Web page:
• No significant difference found between ESR levels, CRP levels and WBC count between acute gout group and bacterial infection group.
  • In patients with acute gouty attacks, serum uric acid levels were found to be higher as compared to bacterial infections (7.62±2.03 mg/dL vs. 5.19±2.36 mg/dL, p<0.001) (Fig-1).
  • PCT levels were higher in patients with bacterial infections as compared to acute gout patients (4.94±13.763 ng/mL vs. 0.096±0.105 ng/mL vs., p=0.001) (Fig-2)

Figure 1: Serum Uric acid levels in patients with acute gout and bacterial infections

Figure 2: Serum PCT levels in patients with acute gout and bacterial infection

  • When ROC (Receiver-operating characteristic) analysis was carried out to assess ability of PCT levels in differentiating acute gout and bacterial infectious group, the areas under the curves (AUCs) of serum PCT, uric acid, and CRP were 0.857 [95% confidence interval (CI), 0.798–0.917, p<0.001], 0.808 (95% CI, 0.738–0.878, p<0.001), and 0.638 (95% CI, 0.544–0.731, p=0.005), respectively.
  • No considerable differences in ESR and white blood cell count were observed between these two conditions.
  • With a cut-off value of 0.095 ng/mL, the sums of sensitivity and specificity of PCT were the highest (81.0% and 80.6%, respectively).
Conclusion: 

It is not easy for the clinicians to distinguish between acute gout attacks and bacterial infections as they possess similarities in their symptoms. A precise diagnosis between acute gouty attack and infectious diseases is essential, as the management methods for these conditions are distinct. Particularly, glucocorticoid or canakinumab use in patients with bacterial infection can lead to serious adverse events. In this study, the ability of PCT levels to be used as a serological marker in discrimination of acute gout attacks and bacterial infections has been evaluated. This study is the first report to show the utility of serum PCT levels in the diagnosis of acute gout patients.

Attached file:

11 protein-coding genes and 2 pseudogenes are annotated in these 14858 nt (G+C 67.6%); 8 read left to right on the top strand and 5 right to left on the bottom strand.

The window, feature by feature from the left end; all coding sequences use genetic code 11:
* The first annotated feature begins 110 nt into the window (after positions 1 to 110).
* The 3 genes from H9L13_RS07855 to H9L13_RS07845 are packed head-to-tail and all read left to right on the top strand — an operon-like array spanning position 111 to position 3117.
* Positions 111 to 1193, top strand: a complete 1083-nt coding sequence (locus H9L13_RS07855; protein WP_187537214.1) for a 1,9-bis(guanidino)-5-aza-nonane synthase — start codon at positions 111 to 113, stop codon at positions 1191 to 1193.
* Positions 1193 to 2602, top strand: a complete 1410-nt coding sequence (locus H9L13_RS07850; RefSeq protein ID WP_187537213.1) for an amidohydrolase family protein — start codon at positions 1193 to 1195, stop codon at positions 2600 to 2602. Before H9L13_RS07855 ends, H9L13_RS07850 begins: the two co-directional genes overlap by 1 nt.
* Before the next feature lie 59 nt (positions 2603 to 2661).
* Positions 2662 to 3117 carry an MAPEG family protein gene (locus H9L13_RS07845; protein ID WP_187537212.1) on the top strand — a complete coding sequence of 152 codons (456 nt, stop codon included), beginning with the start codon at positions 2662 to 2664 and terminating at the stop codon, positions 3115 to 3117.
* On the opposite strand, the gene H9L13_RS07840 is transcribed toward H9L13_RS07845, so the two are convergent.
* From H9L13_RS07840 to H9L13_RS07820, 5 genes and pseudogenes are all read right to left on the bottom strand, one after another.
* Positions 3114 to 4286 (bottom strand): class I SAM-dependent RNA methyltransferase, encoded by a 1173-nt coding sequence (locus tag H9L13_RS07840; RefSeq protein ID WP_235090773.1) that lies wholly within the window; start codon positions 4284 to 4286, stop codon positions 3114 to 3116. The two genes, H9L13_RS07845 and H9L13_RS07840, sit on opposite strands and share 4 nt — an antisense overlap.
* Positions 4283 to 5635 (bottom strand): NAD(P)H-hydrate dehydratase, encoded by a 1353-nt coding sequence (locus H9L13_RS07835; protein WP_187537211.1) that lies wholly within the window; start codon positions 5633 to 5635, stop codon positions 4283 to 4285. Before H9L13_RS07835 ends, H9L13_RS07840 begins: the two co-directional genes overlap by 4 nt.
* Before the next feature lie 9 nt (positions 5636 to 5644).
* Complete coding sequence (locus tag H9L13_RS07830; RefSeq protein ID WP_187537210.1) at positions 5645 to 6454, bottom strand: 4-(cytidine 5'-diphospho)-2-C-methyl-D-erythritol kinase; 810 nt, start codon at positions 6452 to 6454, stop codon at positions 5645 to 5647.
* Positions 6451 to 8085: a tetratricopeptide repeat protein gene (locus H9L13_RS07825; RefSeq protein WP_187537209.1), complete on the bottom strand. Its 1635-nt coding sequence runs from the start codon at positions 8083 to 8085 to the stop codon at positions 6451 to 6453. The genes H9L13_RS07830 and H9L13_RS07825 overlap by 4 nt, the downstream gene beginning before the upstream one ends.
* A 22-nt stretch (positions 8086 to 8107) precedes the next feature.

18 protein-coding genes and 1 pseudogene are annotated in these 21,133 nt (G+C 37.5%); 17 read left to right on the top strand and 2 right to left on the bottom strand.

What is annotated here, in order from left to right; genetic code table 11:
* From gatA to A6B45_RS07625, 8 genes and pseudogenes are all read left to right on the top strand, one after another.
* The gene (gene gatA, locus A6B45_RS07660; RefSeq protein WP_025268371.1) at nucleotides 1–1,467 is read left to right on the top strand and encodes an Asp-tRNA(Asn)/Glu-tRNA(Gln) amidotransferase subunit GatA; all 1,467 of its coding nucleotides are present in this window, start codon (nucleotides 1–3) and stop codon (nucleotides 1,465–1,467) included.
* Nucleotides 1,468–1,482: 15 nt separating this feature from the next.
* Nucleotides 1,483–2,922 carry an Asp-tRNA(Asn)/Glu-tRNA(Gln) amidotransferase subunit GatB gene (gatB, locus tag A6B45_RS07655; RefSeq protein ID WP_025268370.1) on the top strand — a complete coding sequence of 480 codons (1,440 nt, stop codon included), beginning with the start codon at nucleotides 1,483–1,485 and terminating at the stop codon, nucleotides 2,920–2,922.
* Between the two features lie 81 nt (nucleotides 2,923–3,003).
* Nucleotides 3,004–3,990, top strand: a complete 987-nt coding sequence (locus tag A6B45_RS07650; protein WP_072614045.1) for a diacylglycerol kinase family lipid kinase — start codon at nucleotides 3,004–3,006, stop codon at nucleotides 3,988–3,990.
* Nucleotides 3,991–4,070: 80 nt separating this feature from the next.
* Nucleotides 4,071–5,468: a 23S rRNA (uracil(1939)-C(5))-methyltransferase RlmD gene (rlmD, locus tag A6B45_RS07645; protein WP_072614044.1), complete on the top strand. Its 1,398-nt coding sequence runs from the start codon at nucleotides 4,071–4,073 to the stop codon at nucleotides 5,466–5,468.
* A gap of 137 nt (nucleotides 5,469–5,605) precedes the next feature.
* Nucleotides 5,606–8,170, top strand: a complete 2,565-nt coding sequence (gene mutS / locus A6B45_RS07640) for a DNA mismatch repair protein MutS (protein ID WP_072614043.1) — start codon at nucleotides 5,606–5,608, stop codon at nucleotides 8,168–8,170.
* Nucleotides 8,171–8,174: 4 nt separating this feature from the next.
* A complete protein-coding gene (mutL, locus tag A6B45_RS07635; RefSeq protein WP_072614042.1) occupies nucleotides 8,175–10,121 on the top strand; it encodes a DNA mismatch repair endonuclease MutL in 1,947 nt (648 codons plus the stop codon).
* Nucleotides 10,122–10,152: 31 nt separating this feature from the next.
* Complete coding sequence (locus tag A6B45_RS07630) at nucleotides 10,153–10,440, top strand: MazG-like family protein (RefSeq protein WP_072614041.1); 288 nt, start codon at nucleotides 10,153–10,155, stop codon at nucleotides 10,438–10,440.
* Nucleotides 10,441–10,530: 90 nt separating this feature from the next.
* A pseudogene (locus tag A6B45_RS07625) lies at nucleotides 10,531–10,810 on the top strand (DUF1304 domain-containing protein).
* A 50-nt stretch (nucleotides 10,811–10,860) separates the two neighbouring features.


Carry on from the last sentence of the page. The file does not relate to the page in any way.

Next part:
The different markers used for diagnosis of these diseases like serum ESR or CRP levels and leukocytosis shows no significant differences in these two conditions, but PCT levels and serum uric acid levels can be used to distinguish between acute gout and bacterial infections. PCT levels were found to be <0.05 ng/mL or are undetectable in healthy individuals, but the PCT levels are significantly increased in patients with bacterial infections as compared to patients with gout attacks. This may be due to the production of microbial endotoxins and indirectly by many pro-inflammatory cytokines such as interleukin (IL)-1β, tumor necrosis factor (TNF)-α, and IL-6 in various tissues, including lung, liver, kidney, and adipose tissue. PCT levels do not increase significantly in gouty attack patients; however, the reason remains unexplained. It is suspected that in acute gout patients there may be some cytokines produced that inhibit PCT.

In conclusion, serum PCT is expected to be a useful serologic marker for differential diagnosis between acute gout arthritis and bacterial infection. The best cut-off PCT value to distinguish between infection and gout was 0.095 ng/mL, with a sensitivity of 81.0% and a specificity of 80.6%.

Yonsei Med J 2016 Sep;57(5):1139-1144